Luis Campillo first experienced working on Capitol Hill more than 10 years ago through a summer internship with the Congressional Hispanic Caucus Institute. The end goal being to make a difference through politics.
Yet, at first glance, he noticed hardly anyone looked like him.
“It wasn’t a very diverse place,” said Campillo of his experience working as an intern. “I didn’t see a lot of people that looked like me or that talked like me.”
Campillo migrated to the United States at the age of 12 from Armenia, Colombia by family petition. He didn’t know a word of English, but excelled in his ESL classes. He was accepted into Brown University and followed through with a fellowship through the Congressional Hispanic Caucus Institute (CHCI) and later ended up working with Sen. Jack Reed of his hometown in Rhode Island.
‘All politics are local’
“What was striking for me was how important it is for your community and your viewpoint to be represented because you don’t need a lobbyist to get your point across, all politics are local,” he said. “I went back to school and the CHCI Internship experience solidified in my mind that I wanted to focus on political science as a way to empower myself to understand how the system works and help to get the system to serve my community and others like me.”
He wanted to find solutions for those who constantly lived on edge because of their legal status.
“Within the Colombian community, there were a lot of people who came through el huecoas they call it crossing the border. I had a full understanding of that concept,” he said. “And even though I’m legal—I knew that just because the way I looked people still looked at me differently.”
Campillo is now an associate helping clients with strategy development, advocacy and outreach through the Ibarra Strategy Group—a Washington D.C.-based government and public relations firm. He is also the CHCI alumni president promoting outreach to aspiring students hoping to gain D.C. experience.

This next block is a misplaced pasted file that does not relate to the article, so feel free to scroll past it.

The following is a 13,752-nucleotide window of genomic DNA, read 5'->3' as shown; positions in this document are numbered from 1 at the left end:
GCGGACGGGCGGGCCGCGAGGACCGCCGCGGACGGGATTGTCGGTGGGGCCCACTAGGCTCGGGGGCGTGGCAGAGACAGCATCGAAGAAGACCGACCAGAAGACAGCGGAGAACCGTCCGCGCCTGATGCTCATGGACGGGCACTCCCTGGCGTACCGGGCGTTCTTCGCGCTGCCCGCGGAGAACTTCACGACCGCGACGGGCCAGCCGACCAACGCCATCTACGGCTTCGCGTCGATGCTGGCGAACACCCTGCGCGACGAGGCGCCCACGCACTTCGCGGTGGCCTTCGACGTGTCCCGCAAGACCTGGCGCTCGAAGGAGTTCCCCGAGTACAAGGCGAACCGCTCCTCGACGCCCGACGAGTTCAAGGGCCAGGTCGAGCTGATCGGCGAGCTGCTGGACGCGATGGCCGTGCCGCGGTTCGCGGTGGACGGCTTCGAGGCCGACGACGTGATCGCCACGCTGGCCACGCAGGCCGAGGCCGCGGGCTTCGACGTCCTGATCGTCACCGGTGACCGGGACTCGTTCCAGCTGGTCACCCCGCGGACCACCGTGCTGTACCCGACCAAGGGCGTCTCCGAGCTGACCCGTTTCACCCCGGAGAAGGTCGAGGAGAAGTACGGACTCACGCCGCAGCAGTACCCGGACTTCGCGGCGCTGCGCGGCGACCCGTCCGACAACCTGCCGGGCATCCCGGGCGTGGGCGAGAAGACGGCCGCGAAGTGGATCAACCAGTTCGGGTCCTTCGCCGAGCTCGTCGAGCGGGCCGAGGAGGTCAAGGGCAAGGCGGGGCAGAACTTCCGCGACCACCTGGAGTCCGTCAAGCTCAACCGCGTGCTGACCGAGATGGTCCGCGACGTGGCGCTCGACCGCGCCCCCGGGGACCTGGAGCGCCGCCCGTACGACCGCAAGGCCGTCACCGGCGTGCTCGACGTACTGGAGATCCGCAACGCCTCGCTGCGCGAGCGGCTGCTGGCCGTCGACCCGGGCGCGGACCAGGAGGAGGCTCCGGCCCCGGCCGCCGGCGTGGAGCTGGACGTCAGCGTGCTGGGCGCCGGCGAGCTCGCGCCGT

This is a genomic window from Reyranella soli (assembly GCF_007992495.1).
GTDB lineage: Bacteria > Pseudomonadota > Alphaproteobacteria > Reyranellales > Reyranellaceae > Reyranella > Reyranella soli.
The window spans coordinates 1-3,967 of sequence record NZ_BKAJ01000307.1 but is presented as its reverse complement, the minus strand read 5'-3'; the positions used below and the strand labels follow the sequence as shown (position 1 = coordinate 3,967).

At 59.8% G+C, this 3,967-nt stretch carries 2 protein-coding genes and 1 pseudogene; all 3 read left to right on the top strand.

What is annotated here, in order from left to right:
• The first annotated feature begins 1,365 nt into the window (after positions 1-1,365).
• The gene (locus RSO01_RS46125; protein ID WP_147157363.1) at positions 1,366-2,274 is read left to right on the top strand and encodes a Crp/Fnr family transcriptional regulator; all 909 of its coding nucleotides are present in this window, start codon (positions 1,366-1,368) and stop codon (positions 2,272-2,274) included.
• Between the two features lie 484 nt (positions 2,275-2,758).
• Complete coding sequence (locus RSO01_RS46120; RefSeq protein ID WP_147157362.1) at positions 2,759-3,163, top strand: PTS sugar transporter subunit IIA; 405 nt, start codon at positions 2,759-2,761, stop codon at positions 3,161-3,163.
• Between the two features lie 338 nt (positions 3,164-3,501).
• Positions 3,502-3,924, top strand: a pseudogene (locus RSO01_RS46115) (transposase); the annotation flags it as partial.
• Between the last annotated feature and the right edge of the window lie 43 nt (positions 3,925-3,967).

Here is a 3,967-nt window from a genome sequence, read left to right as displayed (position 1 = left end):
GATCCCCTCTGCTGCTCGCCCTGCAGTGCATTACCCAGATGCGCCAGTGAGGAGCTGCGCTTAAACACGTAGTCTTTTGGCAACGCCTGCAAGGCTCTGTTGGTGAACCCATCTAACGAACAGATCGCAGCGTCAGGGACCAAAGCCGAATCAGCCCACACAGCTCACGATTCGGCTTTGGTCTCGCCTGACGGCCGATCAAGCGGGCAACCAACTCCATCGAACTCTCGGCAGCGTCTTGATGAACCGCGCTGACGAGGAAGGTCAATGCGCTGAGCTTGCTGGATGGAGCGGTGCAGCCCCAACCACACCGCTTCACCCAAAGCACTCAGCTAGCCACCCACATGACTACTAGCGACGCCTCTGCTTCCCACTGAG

CHCI is a nonprofit and nonpartisan leadership development organization established in 1978. The organization runs semester-long Congressional internships in the fall, spring and summer. The fellowships are also available for college students hoping to gain more exposure in the policy making process.
Prior to joining the Ibarra Strategy Group, Luis Campillo worked as a Legislative Correspondent with Sen. Reed and as a liaison with the Senate Democratic Hispanic Taskforce.
Yet, he said he really got his hands dirty navigating the policymaking process through his fellowship with the National Immigration Law Center (NILC) in 2004. Campillo worked alongside immigration reform advocates including Cecilia Muñoz and Josh Bernstein. Being at the forefront of the policymaking process, he learned that it’s not just about having the right kind of solution. It’s also about building a base of supporters.
“You have to build a sustained campaign—the reality is that political changes take a long time.”
Campillo helped with the planning of activities for the Low-Wage Immigrant Worker (LWIW) Coalition, which brought immigrant advocacy groups and labor organizations together on common goals shared with Comprehensive Immigration Reform.
Since he started working with NILC, he’s been through the ups and downs of immigration reform. From the turmoil in 2006 to finding a consensus among Republicans into the turn of this election, he said the issue finally hit home with the Latino community.
“There’s a lot of personality, personal egos unfortunately often times” said Campillo. “One thing about D.C. it works a lot on relationships, which is a great thing, but it can also be a difficult challenge to confront if you have legislators of parties who don’t get along at the personal level.”
Luis Campillo works to close gap in diversity
In a series of stories published by the National Journal this October, the issue of diversity became strikingly apparent. The National Journal’s “Hill People” issue in 2011 “profiled 288 top aides who work for congressional leaders and House and Senate committees, and only 7 percent of them were identified as Asian, black, or Hispanic.”
“If you’re not given an opportunity to work on the Hill, how are you going to get the Hill experience?” said Campillo.
He noted that the Congressional Hispanic Caucus, the Tri-caucus, and CHCI have called attention to the leadership in both Congressional chambers to make sure that there is more diversity on the policy-making level. The Congressional Hispanic Staffers Association has also made an effort to bridge that gap.
The National Journal’s Hill People report indicated that of those staffers who provided their race, 93 percent were white. Still, with the ongoing discussions of the Latino vote surge, analysts suggest there will be a greater push for diversity this time around.
On the other end, he said that his experience with CHCI provided invaluable access. There are a number of paths he could have navigated including working with an advocacy firm, a personal office or a lobbying group.
“It made it reachable,” said Campillo of his goals. “It opens doors. Once, you have worked on the Hill you can always go back to your community or stay in D.C. with a solid understanding of how the Hill works.”